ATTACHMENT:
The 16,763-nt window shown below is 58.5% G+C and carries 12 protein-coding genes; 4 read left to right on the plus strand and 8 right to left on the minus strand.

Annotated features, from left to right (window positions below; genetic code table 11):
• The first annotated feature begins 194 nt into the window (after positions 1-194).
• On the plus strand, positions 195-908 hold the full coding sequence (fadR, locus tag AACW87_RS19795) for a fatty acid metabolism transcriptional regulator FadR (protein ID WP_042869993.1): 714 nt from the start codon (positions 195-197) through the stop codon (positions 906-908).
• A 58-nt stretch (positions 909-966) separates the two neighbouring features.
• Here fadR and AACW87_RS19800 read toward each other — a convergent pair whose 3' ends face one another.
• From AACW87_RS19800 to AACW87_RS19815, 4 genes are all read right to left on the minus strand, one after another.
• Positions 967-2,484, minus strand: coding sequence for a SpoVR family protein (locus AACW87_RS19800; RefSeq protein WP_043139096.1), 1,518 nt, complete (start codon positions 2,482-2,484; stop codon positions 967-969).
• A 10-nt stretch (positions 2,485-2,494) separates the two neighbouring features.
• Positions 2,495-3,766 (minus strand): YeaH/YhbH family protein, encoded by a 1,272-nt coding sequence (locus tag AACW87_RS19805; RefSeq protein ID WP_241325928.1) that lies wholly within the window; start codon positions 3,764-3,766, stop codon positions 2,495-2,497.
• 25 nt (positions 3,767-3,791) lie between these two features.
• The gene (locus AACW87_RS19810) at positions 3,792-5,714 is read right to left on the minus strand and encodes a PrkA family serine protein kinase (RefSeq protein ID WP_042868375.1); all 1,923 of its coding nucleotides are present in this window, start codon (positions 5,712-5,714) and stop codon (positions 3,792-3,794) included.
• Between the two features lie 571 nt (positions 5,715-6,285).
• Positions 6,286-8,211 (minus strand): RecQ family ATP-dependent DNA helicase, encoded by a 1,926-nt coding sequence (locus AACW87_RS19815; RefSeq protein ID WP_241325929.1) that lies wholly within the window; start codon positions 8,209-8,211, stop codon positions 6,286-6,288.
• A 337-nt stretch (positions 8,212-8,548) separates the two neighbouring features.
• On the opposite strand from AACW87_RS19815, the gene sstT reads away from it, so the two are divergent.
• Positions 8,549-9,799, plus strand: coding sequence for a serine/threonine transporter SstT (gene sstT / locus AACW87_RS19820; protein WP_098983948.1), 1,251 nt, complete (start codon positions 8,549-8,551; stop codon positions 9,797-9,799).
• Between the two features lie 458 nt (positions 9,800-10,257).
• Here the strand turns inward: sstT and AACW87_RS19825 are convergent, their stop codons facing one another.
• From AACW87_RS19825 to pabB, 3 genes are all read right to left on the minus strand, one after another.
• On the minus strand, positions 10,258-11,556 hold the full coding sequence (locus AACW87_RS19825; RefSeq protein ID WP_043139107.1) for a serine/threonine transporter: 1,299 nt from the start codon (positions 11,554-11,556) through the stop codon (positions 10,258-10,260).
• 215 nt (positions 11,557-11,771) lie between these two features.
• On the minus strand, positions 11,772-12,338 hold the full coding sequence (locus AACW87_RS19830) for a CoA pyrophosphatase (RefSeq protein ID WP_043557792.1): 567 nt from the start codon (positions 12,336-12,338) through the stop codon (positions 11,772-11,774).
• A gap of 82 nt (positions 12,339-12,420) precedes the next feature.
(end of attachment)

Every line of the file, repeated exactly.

The 16,763-nt window shown below is 58.5% G+C and carries 12 protein-coding genes; 4 read left to right on the plus strand and 8 right to left on the minus strand.

Annotated features, from left to right (window positions below; genetic code table 11):
• The first annotated feature begins 194 nt into the window (after positions 1-194).
• On the plus strand, positions 195-908 hold the full coding sequence (fadR, locus tag AACW87_RS19795) for a fatty acid metabolism transcriptional regulator FadR (protein ID WP_042869993.1): 714 nt from the start codon (positions 195-197) through the stop codon (positions 906-908).
• A 58-nt stretch (positions 909-966) separates the two neighbouring features.
• Here fadR and AACW87_RS19800 read toward each other — a convergent pair whose 3' ends face one another.
• From AACW87_RS19800 to AACW87_RS19815, 4 genes are all read right to left on the minus strand, one after another.
• Positions 967-2,484, minus strand: coding sequence for a SpoVR family protein (locus AACW87_RS19800; RefSeq protein WP_043139096.1), 1,518 nt, complete (start codon positions 2,482-2,484; stop codon positions 967-969).
• A 10-nt stretch (positions 2,485-2,494) separates the two neighbouring features.
• Positions 2,495-3,766 (minus strand): YeaH/YhbH family protein, encoded by a 1,272-nt coding sequence (locus tag AACW87_RS19805; RefSeq protein ID WP_241325928.1) that lies wholly within the window; start codon positions 3,764-3,766, stop codon positions 2,495-2,497.
• 25 nt (positions 3,767-3,791) lie between these two features.
• The gene (locus AACW87_RS19810) at positions 3,792-5,714 is read right to left on the minus strand and encodes a PrkA family serine protein kinase (RefSeq protein ID WP_042868375.1); all 1,923 of its coding nucleotides are present in this window, start codon (positions 5,712-5,714) and stop codon (positions 3,792-3,794) included.
• Between the two features lie 571 nt (positions 5,715-6,285).
• Positions 6,286-8,211 (minus strand): RecQ family ATP-dependent DNA helicase, encoded by a 1,926-nt coding sequence (locus AACW87_RS19815; RefSeq protein ID WP_241325929.1) that lies wholly within the window; start codon positions 8,209-8,211, stop codon positions 6,286-6,288.
• A 337-nt stretch (positions 8,212-8,548) separates the two neighbouring features.
• On the opposite strand from AACW87_RS19815, the gene sstT reads away from it, so the two are divergent.
• Positions 8,549-9,799, plus strand: coding sequence for a serine/threonine transporter SstT (gene sstT / locus AACW87_RS19820; protein WP_098983948.1), 1,251 nt, complete (start codon positions 8,549-8,551; stop codon positions 9,797-9,799).
• Between the two features lie 458 nt (positions 9,800-10,257).
• Here the strand turns inward: sstT and AACW87_RS19825 are convergent, their stop codons facing one another.
• From AACW87_RS19825 to pabB, 3 genes are all read right to left on the minus strand, one after another.
• On the minus strand, positions 10,258-11,556 hold the full coding sequence (locus AACW87_RS19825; RefSeq protein ID WP_043139107.1) for a serine/threonine transporter: 1,299 nt from the start codon (positions 11,554-11,556) through the stop codon (positions 10,258-10,260).
• 215 nt (positions 11,557-11,771) lie between these two features.
• On the minus strand, positions 11,772-12,338 hold the full coding sequence (locus AACW87_RS19830) for a CoA pyrophosphatase (RefSeq protein ID WP_043557792.1): 567 nt from the start codon (positions 12,336-12,338) through the stop codon (positions 11,772-11,774).
• A gap of 82 nt (positions 12,339-12,420) precedes the next feature.